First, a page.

The key shift for me was when I started to see the purpose of networking differently and started to see it first and foremost as about learning.   More and more people are seeing the value of their personal network for learning and you now often hear people refer to their PLN or Personal Learning Network. Why not check out #PLN for many interesting links and references?

This shift enabled me to let go of a lot of baggage and distaste towards networking, as being all about selling yourself and seeking business benefit.  Instead I am able to focus on networking as learning, which fits far better with my values.   Paradoxically, this has also allowed me to reap immediate and ongoing benefits from networking, from the exposure to new information, exchange of ideas, access to resources and opportunity to test out my own experiences against other professionals in the same field.

I have also changed the way that I network.  Using social media is a big part of this.  Using social media to network and particularly Twitter, has enabled me to come into contact with a much greater variety of L&D and HR professionals than before, both here in the UK and across the world.   And, also to make contact with people in other fields too.

I find using social media works well for me as an introvert.  I have been able to build relationships with people at my own pace and switch off when I want to.  It gives me time to reflect before responding  to comments.  And it means when I do meet people in person, I feel far more relaxed and have much more interesting conversations that I ever did before, because we are often building on an existing relationship.  The foundation has already been laid.

One of the things I do now as I network, is to share what I am currently working on. This Working Out Loud (WOL) can give networking much more value and interest.  For me this changes networking from a ‘promotional’ activity in which a glossy front is maintained, with perhaps rather superficial exchanges, to something that is a bit more real, messy and hair let down.  Not that every networking conversation is a deep exchange about L&D practice – sometimes I’m discussing growing carrots or dandelions in the lawn or what music I’ve been listening to (‘cause I’m into gardening & jazz)  – but often when we do talk work it is a bit more honest in my experience, than in those traditional networking events.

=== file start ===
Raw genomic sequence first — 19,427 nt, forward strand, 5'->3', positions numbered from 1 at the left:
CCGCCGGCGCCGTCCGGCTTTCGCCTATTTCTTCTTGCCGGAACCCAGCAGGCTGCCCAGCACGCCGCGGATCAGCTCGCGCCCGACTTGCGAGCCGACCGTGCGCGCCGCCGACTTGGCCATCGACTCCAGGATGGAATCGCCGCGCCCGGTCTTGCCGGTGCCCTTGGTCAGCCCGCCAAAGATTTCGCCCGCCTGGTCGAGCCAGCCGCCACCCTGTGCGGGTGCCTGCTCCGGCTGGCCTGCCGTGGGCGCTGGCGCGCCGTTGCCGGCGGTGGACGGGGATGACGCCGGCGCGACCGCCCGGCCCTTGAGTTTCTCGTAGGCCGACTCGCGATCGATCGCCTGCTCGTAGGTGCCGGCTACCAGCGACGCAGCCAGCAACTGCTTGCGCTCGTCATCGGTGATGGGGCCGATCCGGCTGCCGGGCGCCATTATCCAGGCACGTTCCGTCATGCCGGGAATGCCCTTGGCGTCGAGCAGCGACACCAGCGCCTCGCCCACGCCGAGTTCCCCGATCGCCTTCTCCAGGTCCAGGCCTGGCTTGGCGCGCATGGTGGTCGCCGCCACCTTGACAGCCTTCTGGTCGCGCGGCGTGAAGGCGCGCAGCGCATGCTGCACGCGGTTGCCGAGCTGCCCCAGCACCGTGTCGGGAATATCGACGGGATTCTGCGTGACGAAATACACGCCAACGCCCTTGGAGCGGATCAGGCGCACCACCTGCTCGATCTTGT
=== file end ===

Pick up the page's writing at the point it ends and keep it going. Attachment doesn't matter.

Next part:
My other revelation in relation to networking, is that it is possible to network and meet up one to one!  Not sure quite why the penny took so long to drop for me with this!  I now have lots of one to one networking meet ups for tea/coffee and cake or lunch.  I find I have much more productive conversations one to one or in a small group.

But the funny peculiar thing is, now I have made those changes, I now am much happier in group networking events and so now participate in far more than I ever did before! 
I will write more on this topic shortly and explore the second part of my Sketchnote, which covers some practical tips for networking.



Rachel Burnham

30/10/16

Burnham L & D Consultancy helps L&D professionals update and refresh their skills.  I am particularly interested in blended learning, the uses of social media for learning, evaluation and anything that improves the impact of learning on performance. 

Wednesday, October 19, 2016

Line managers - what are they good for?


Rachel Burnham writes: About a fortnight ago, I participated in the ‘Northern Powerhouse: People and You’ conference organised jointly by the Manchester, Merseyside and Lancashire Branches of CIPD.  The event involved a mix of speakers and facilitated discussions amongst participants – if you would like to find out more here is a link to the Storify of the event and to my blog with all the Sketchnotes I created from the speaker led sessions.